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Newcastle, Oklahoma

Newcastle is a city in McClain County, Oklahoma, United States,[5] and part of the Oklahoma City Metropolitan Area. The population was 7,685 at the 2010 census.

Newcastle, Oklahoma
Location of Newcastle, Oklahoma
Location of Newcastle, Oklahoma
Coordinates: 35°14′25″N 97°35′29″W / 35.24028°N 97.59139°W / 35.24028; -97.59139Coordinates: 35°14′25″N 97°35′29″W / 35.24028°N 97.59139°W / 35.24028; -97.59139
CountryUnited States
Incorporated1962, 1965[1]
 • MayorKarl Nail
 • City ManagerKevin Self
 • Total52.9 sq mi (137.1 km2)
 • Land49.8 sq mi (128.9 km2)
 • Water3.2 sq mi (8.2 km2)
1,194 ft (364 m)
 • Total7,685
 • Density109.2/sq mi (42.2/km2)
Time zoneUTC-6 (Central (CST))
 • Summer (DST)UTC-5 (CDT)
ZIP code
Area code(s)405
FIPS code40-51150[3]
GNIS feature ID1095853[4]
WebsiteCity Website


Children on playground at Pleasant Hill School in 1914. Newcastle, Oklahoma

Newcastle became a dot on the map with the opening of a new post office March 26, 1894 and a population of 25. The area had previously been served by the nearby William P. Leeper Post Office, opened in 1888, but closed in 1892 after Leeper died in a gunfight. The mail office was established on the Minco to Norman road in Section 11, Township 9 North, Range 4 West. Eulalie V. Kelley was the first postmaster. In 1905, postmaster Alonzo Haun moved the facility to his general store in Section 14, Township 9 North, Range 4 West.[6]

Newcastle lay in the Chickasaw Nation. The community's first residents included Choctaw, Chickasaw, and individuals who had married into those tribes. Many were involved in ranching. By 1907, the community had a subscription school, a cotton gin, two stores, and two blacksmiths.

Changes spurred Newcastle's growth throughout the 1920s. In 1920 the town's post office was relocated one mile east on land donated for a public school and a church. In 1922, work started on a South Canadian River bridge. The steel thru-truss bridge with timber flooring was Oklahoma's first federal aid project and a part of the Ozark Trail that was to link Oklahoma City to Amarillo, Texas. Although the trail was never fully completed, the bridge stayed. It opened on April 23, 1923, and cost $321,393.38 to build. The bridge attracted businesses and allowed for the construction of Highway 62 through Newcastle in 1927.

Until the mid-twenties, there was a major river ford at May Avenue that was used whenever the water wasn't too deep. Farmers from Newcastle forged the river with their horses and wagons and traveled up May Avenue on their way to the Oklahoma City Farmer's Market by Western and Reno. Today, only a single section of the old Newcastle Bridge remains alongside the Interstate 44 bridge after having received significant damage during the tornado outbreak of 2013.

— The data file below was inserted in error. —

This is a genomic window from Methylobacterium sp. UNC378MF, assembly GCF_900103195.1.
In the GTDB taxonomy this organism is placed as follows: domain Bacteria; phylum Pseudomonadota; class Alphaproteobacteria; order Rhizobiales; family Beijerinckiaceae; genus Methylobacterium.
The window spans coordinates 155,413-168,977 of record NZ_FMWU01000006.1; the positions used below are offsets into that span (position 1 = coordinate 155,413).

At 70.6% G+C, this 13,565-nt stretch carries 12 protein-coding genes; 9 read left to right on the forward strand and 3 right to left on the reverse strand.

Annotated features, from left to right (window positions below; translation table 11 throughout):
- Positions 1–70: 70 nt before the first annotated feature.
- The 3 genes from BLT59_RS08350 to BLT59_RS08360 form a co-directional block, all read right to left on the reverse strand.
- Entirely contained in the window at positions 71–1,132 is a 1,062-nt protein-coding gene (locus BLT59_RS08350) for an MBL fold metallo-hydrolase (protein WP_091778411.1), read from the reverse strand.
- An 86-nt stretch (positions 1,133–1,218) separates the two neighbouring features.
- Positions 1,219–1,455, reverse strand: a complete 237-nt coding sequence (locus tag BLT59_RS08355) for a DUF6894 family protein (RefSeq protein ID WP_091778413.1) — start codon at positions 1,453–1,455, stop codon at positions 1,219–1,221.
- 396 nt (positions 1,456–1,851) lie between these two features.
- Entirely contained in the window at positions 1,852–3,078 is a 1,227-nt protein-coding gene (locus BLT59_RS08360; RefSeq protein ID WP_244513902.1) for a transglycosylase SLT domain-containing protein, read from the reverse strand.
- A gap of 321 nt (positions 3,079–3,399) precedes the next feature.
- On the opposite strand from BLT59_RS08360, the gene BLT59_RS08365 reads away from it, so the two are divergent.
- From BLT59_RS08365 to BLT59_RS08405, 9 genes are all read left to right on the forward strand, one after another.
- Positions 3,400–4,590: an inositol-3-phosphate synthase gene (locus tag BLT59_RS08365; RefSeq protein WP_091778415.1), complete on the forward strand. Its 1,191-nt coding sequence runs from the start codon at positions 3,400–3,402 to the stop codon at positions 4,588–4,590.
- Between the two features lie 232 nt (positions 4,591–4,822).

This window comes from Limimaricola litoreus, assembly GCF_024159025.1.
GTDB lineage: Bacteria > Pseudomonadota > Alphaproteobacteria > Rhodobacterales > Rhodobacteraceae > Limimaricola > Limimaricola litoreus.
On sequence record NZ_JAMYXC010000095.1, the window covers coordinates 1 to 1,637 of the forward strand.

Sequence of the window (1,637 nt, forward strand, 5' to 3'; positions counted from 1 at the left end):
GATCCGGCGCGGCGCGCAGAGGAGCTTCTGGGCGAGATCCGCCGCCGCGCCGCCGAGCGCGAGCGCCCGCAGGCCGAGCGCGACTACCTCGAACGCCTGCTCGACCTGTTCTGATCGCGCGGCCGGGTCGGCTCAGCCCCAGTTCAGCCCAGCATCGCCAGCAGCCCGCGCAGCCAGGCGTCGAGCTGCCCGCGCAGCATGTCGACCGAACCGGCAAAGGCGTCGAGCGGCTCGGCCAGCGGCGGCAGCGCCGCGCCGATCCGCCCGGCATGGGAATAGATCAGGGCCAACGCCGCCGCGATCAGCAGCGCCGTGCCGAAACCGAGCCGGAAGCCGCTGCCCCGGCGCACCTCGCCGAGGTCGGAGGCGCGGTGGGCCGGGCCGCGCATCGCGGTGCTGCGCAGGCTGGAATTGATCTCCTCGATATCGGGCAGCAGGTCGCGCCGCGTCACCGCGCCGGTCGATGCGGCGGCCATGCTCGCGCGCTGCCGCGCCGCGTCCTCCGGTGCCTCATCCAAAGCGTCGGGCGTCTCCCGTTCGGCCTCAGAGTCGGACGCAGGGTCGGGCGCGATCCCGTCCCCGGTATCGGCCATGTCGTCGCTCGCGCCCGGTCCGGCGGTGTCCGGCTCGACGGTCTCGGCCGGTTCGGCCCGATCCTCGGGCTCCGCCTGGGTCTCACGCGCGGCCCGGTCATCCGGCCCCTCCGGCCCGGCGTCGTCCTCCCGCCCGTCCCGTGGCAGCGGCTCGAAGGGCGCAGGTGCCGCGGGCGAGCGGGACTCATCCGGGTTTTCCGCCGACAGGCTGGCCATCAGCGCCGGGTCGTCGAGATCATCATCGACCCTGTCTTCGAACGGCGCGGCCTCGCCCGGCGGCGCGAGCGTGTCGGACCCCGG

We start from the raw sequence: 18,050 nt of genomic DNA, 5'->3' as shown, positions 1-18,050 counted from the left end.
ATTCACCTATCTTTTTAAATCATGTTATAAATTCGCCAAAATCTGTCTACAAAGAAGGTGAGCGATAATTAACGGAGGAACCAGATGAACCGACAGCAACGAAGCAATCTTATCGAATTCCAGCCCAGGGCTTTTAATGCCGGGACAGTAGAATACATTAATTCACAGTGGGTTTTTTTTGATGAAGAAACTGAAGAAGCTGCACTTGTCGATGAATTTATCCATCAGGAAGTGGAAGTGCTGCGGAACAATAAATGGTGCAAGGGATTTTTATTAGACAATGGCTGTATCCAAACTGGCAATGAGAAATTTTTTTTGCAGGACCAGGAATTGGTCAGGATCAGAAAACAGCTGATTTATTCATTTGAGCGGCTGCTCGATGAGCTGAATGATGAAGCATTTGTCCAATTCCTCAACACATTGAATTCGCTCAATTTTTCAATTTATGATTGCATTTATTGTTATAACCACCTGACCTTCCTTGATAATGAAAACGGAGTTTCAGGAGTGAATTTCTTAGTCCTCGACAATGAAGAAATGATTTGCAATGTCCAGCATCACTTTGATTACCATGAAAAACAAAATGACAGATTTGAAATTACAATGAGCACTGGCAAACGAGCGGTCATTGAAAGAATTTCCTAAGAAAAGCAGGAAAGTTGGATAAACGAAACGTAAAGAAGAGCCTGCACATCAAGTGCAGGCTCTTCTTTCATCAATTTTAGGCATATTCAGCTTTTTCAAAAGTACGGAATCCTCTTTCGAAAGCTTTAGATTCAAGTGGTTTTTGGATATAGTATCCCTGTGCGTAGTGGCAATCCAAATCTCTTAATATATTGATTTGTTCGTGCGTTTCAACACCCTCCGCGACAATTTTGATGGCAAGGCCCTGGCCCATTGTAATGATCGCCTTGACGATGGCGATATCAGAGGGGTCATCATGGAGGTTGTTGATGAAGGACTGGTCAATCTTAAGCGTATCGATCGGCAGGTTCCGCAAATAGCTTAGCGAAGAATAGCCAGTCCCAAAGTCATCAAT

During World War II, Newcastle's population stood at approximately 100. During the war five local men gave their lives in defense of their country. Another was captured in the Philippines and spent more than three years as a Japanese prisoner. Soon after Japan surrendered, a tornado swept through Newcastle and destroyed the school and much of the business section. The twister touched down the evening of September 25, 1945, moving from the southwest to the northeast.

The limits of Newcastle essentially comprised the post office and school district until around 1960, when Oklahoma City began annexing huge chunks of land across the river.[7] Incorporated January 18, 1962 as South Newcastle, it expanded its area to some 16,000 acres. Nearby Tuttle and Blanchard expanded as well to attempt to prevent Oklahoma City from trying to annex across the Canadian River. A petition to change the name to Newcastle followed in 1965.[1]

Census records indicate a population of 1,271 in 1970, but by the mid-1970s, Oklahoma City had expanded past SW 74th Street, populating near the Interstate 44 corridor, which spurred growth in Newcastle. The population hit 3,076 in 1980 and 5,434 by 2000. In the 1980s, Newcastle annexed territory that lies near Norman, Oklahoma (north of State Highway 9).

Photo of Newcastle, Oklahoma before and after expansion of Main Street / Highway 62 to 4 lanes

Cotton, ranching, and the dairy industry, once important to the local economy, declined with subdivisions and commercial development taking over former agricultural lands. At the end of the twentieth century the public school system was Newcastle's largest employer. The 2010 census recorded 7,685 residents and the population is estimated to be over 10,000 by 2020.

In January 2019, Newcastle was ranked 36th "Best City to Live" in the United States by 24/7 Wall St., which created a weighted index of over two dozen measures to identify the best city to live in each state.[8]


April 25, 1893, a massive tornado, reportedly over a mile and a quarter wide at one point, moved northeast along a 15-mile path from northwest of Newcastle through what now is part of Moore, and swept away at least 30 homes. Thirty-three people were killed with 11 people dying in one home, 6 in a second home and 4 in a third home. This tornado was one of at least 5 strong/violent tornadoes in central Oklahoma on this day, but the only one within the immediate Oklahoma City area. The local Norman paper reported that residents of Cleveland County were "scared... as they never have been scared before." In addition, there was a "general scampering from all parts and a hunt for caves was generally inaugurated."[9]